d2 $ s "bd!2 cp*2"

Elongate#

Elongate or _ will extend the duration of an event for x steps:

d2 $ s "bd _ _ hh*4"

You might here a lot of silence between the first hit and the hi-hat. That's perfectly normal. Silence is cool too.

Randomization#

You can use a question mark ? to randomly remove some events from the patter, with a probability of 1/2.

d1 $ s "bd hh? bd hh?"

Random choice#

You can use the | symbol between brackets [] to choose between multiple events with an equal probability:

d1 $ s "[bd*4|hh*12|cp*2]"

Sample Selection#

When entering the name of an audio sample, you are in fact entering the name of the folder containing it. To select a specific file in the selected folder, use the : symbol followed by any number:

p "scroll" $ s "arpy:1 arpy:2 arpy:3 arpy:4 arpy:5"
-- all right, that's better
p "scroll" $  s "[bd*4, [arpy:1,arpy:2,arpy:3,arpy:4,arpy:5](5,8)]"
tip

You can't go too far in the folder and select a file that doesn't exist. Something like cp:1238129038123 will work:

d1 $ s "cp:1238129038123"

Tidal will not complain. It will just cycle in the folder until it finds the right sample.

Euclidian Sequences#

Euclidian rhythms are rhythms obtained using the greatest common divisor of two numbers. They were described in 2004 by Godfried Toussaint, a canadian computer scientist. Euclidian rhythms are really useful for computer/algorithmic music because they can accurately describe a large number of rhythms used in the most important music world traditions. The algorithm work by providing two numbers:

  • the number of beats
  • the number of steps/silences to fill

An euclidian rhythm will distribute the first number of beats to the second numbers of steps to be filled. With Tidal, you can create euclidian rhythms by adding an event followed by the (x,y) indicator, x and y corresponding to the numbers described above:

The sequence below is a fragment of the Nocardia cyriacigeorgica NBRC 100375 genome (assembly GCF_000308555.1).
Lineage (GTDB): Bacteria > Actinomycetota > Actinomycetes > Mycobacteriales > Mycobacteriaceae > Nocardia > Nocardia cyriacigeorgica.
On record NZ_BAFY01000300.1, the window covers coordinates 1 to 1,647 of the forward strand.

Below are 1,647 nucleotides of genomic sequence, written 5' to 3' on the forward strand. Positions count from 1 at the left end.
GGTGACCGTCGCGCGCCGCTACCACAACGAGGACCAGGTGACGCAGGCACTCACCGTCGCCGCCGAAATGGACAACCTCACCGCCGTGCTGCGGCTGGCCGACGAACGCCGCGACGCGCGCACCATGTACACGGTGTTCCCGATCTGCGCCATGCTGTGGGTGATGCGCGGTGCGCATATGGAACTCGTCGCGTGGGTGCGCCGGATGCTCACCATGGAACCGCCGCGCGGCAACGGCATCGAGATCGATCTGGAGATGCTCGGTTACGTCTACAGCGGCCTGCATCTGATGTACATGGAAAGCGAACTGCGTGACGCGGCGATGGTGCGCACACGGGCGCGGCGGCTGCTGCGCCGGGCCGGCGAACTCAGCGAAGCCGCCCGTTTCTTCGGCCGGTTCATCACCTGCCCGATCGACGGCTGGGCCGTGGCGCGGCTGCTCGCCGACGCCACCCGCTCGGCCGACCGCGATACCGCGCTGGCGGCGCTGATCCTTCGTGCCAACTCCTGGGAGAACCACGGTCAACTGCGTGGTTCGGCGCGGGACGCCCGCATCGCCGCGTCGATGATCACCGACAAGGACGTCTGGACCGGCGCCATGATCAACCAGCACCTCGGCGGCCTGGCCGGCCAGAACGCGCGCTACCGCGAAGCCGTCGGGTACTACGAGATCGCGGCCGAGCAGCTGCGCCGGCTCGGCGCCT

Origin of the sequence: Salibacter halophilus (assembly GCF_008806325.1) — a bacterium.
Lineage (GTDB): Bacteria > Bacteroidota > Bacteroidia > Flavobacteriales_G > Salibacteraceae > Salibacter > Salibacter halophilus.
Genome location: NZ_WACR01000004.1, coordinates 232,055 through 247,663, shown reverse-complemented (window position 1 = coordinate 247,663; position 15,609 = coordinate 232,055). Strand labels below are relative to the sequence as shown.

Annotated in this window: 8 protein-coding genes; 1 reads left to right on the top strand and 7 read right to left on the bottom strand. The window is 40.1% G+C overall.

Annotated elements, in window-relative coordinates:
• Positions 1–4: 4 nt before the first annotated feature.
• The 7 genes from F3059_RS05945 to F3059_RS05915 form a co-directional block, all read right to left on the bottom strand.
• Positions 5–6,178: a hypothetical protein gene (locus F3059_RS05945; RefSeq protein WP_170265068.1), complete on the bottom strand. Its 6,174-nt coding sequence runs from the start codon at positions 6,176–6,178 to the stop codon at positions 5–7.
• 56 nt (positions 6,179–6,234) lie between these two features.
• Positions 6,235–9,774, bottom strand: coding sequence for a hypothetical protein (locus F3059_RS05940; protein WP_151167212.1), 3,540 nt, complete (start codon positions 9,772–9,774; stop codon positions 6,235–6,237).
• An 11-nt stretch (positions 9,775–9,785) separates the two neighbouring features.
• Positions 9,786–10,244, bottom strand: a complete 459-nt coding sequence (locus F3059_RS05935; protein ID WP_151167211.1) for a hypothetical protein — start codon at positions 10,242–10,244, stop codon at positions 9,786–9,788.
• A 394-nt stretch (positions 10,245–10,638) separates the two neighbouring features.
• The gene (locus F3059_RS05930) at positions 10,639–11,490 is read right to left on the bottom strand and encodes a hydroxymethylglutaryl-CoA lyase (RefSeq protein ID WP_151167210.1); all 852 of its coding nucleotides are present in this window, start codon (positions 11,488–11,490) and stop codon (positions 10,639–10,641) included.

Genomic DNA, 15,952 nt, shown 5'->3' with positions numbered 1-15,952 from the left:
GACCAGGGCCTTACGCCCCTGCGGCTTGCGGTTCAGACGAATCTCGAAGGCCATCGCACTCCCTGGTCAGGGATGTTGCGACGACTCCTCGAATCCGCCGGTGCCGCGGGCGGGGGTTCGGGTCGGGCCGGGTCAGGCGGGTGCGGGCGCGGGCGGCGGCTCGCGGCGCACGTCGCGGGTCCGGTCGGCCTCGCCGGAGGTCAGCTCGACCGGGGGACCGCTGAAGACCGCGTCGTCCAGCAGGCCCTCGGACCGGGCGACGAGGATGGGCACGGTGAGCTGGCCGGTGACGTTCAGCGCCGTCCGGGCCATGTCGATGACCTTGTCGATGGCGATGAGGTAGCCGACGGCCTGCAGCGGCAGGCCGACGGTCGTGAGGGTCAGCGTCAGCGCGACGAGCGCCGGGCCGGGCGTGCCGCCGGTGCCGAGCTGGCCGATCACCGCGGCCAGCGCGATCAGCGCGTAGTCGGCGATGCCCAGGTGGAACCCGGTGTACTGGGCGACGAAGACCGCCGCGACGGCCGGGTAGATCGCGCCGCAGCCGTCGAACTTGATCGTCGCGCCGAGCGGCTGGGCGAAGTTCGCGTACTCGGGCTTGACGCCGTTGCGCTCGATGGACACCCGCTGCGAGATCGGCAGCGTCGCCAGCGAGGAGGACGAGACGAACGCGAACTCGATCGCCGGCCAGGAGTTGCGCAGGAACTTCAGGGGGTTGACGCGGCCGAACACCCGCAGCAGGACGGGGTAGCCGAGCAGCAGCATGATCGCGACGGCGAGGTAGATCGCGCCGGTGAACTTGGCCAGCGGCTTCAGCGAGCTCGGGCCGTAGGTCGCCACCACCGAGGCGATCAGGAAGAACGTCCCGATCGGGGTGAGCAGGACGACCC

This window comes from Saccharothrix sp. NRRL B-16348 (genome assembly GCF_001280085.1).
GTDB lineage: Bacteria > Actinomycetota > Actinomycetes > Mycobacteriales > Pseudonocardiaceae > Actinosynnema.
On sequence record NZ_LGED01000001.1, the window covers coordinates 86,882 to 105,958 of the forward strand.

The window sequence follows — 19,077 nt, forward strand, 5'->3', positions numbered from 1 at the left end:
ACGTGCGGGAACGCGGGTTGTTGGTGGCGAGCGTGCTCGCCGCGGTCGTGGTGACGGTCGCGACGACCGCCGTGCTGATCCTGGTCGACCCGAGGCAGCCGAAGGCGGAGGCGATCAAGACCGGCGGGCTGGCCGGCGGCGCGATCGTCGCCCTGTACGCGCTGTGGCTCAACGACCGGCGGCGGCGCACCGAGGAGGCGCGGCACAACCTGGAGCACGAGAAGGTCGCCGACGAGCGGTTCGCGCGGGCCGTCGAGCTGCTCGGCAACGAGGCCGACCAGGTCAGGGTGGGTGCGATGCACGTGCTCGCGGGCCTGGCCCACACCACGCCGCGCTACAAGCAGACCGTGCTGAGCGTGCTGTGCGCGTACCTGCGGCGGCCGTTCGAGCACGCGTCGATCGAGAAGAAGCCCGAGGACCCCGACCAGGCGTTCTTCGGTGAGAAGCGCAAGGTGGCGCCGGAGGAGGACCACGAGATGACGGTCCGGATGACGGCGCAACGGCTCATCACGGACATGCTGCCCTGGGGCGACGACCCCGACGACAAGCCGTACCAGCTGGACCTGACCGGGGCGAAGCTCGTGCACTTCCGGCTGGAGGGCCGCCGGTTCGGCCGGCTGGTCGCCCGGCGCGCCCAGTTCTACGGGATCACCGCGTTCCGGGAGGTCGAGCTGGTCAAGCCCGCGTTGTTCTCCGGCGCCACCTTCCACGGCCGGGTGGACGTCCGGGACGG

d1 $ s "[bd(3,8), cp(2,8), hh(7,8), bass:1(7,16)]"
d1 $ s "[bd(5,8), cp(4,8), hh(7,8), bass:1(7,16)]"
d1 $ s "[bd(5,8), cp(1,8)?, hh(7,8), bass:1(8,16)]"

More examples#

The Euclidean Algorithm Generates Traditional Musical Rhythms by Toussaint
(2,5) : A thirteenth century Persian rhythm called Khafif-e-ramal.
(3,4) : The archetypal pattern of the Cumbia from Colombia, as well as a Calypso rhythm from Trinidad.
(3,5,2) : Another thirteenth century Persian rhythm by the name of Khafif-e-ramal, as well as a Rumanian folk-dance rhythm.
(3,7) : A Ruchenitza rhythm used in a Bulgarian folk-dance.
(3,8) : The Cuban tresillo pattern.
(4,7) : Another Ruchenitza Bulgarian folk-dance rhythm.
(4,9) : The Aksak rhythm of Turkey.
(4,11) : The metric pattern used by Frank Zappa in his piece titled Outside Now.
(5,6) : Yields the York-Samai pattern, a popular Arab rhythm.
(5,7) : The Nawakhat pattern, another popular Arab rhythm.
(5,8) : The Cuban cinquillo pattern.
(5,9) : A popular Arab rhythm called Agsag-Samai.
(5,11) : The metric pattern used by Moussorgsky in Pictures at an Exhibition.
(5,12) : The Venda clapping pattern of a South African children’s song.
(5,16) : The Bossa-Nova rhythm necklace of Brazil.
(7,8) : A typical rhythm played on the Bendir (frame drum).
(7,12) : A common West African bell pattern.
(7,16,14) : A Samba rhythm necklace from Brazil.
(9,16) : A rhythm necklace used in the Central African Republic.
(11,24,14) : A rhythm necklace of the Aka Pygmies of Central Africa.
(13,24,5) : Another rhythm necklace of the Aka Pygmies of the upper Sangha.

Polymetric Sequences#

Creating polymetric sequences is a fairly advanced thing you can do using the Tidal mini-notation. To do so, enclose your pattern between curly brackets ({}):

d1 $ s "{bd*2, hh*4, bd hh 808:4}"

Polymetric Sequences with Subdivision#

Alternatively, you can also add the precise subdivision you are looking for by using % followed by the subdivision number:

d1 $ s "{bd hh 808:4}%8"
d2 $ s "{bd cp 808:5}%4" # speed 2
Last updated on by Kolja Lampe